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Michelle Driscoll

Assistant Professor

PhD, University of Chicago, 2014

Professor Driscoll is a soft condensed matter experimentalist, and her research lies at the junction between soft-matter physics and fluid dynamics. The Driscoll lab focuses on understanding how structure and patterns emerge in a driven system, and how to use this structure formation as a new way to probe nonequillibrium systems. We study emergent structures in a diverse array of driven systems, from the microscopic to larger-scale. By developing a deeper understanding of patterns and structures which emerge dynamically in a driven material, we can learn not only how these structures can be controlled, but also how to use them to connect macroscopic behavior to microscopic properties.

Emergent structures often have their genesis in unstable interfaces, such as the droplets that appear on the rim of a splashing drop or the long drips that emerge from a painted wall.  Many driven fluid-fluid and fluid-suspension interfaces are unstable; the structures that emerge as they destabilize often reveal the dominant stresses acting on the system.  My lab looks at active and driven colloidal systems as well as fluid systems through the lens of structure generation. I use emergent structures as a probe for driven systems, which provides a way to both elucidate control parameters, as well as to  understand dynamics.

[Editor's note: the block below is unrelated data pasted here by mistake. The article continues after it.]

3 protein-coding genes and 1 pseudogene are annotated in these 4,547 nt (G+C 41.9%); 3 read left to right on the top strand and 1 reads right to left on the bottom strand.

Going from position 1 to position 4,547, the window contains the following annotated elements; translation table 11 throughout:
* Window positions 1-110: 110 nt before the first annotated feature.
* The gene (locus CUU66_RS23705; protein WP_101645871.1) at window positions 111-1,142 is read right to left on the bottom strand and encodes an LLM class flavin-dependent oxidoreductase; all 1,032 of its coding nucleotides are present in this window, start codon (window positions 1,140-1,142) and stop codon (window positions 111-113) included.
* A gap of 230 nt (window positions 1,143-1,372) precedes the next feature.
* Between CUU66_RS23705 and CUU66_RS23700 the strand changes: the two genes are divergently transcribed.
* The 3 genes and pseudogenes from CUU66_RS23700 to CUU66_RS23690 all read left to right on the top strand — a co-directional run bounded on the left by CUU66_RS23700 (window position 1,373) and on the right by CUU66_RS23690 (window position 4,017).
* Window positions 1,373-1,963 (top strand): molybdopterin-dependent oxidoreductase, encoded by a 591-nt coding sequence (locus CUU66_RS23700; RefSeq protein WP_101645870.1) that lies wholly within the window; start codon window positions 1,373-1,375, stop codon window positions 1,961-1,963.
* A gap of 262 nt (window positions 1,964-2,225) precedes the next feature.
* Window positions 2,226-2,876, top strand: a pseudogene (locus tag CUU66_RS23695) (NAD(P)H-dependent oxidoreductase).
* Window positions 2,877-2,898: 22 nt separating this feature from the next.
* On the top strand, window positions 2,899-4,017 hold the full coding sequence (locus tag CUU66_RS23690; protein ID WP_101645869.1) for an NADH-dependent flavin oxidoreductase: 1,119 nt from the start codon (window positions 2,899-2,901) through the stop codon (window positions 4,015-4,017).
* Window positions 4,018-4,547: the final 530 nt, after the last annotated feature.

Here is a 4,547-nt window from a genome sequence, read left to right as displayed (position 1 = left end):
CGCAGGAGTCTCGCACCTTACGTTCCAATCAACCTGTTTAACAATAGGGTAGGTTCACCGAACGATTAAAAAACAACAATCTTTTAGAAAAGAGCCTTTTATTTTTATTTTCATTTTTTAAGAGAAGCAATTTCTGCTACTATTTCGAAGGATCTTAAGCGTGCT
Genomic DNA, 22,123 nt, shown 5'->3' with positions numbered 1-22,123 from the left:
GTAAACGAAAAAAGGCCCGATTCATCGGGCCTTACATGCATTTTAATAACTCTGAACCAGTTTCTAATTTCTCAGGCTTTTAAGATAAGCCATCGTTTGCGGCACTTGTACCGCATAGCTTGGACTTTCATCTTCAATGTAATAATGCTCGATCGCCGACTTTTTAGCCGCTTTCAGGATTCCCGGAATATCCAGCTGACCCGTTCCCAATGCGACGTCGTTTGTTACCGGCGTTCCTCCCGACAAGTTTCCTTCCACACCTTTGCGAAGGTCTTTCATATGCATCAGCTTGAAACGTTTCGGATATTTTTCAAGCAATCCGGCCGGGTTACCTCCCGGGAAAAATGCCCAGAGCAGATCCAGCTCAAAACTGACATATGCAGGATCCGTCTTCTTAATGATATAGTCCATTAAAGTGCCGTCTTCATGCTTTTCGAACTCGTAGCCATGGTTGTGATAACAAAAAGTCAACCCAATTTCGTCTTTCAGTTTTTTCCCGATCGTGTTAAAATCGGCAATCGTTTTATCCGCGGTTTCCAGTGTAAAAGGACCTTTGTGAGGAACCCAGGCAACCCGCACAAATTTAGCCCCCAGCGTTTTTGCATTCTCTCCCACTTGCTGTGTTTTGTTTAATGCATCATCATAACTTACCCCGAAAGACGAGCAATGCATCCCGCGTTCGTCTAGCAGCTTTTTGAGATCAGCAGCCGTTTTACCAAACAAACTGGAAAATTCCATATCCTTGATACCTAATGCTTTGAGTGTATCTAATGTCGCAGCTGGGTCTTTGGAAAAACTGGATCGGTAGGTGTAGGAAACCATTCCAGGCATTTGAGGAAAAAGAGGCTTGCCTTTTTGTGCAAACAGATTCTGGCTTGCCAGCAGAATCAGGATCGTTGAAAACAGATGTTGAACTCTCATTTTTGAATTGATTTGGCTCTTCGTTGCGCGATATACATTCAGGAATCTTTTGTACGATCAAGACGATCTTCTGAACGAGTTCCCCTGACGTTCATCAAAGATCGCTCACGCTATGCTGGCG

Another component of my research is understanding material failure via emergent structures.   How do soft solids fall apart and what kinds of patterns and structures are generated as these materials fail? When a rigid solid, like window glass, fails, it often does so rapidly and catastrophically.  In a special class of marginally rigid materials (very small shear modulus), the failure behavior is very different.  As the rigidity transition is approached, failure due to the application of uniaxial stress evolves from brittle cracking to system-spanning diffuse breaking; thus the spatial extent of the failure zone can be used as a direct probe for material rigidity. I use these sorts of model experimental systems to understand connections between material failure and microstructure, as well as to develop new ways to probe the rigidity of a broad class of soft materials. 

Honors & Awards:

  • Yodh Prize, University of Chicago (2014) 
  • Robert A. Millikan Fellowship (2010 - 2013)

Selected Publications:

Unstable fronts and motile structures formed by microrollers 

M.M. Driscoll, B. Delmotte, M. Youssef, S. Sacanna, A. Donev, P.M. Chaikin Nature Physics 13: 375-379 (2017)


The role of rigidity in controlling material failure 

M.M. Driscoll, B. Chen, T. Beuman, S. Ulrich, S.R. Nagel V. Vitelli 

Proc. Nat. Acad. Sci. 113 (39), 10813-10817 (2016)


Geometric control of failure behavior in perforated sheets 

M.M. Driscoll 

PRE 90, 062404 (2014)


Ultrafast interference imaging of air in splashing dynamics 

M. M. Driscoll and S.R. Nagel 

Phys. Rev. Lett., 107 154502 (2011).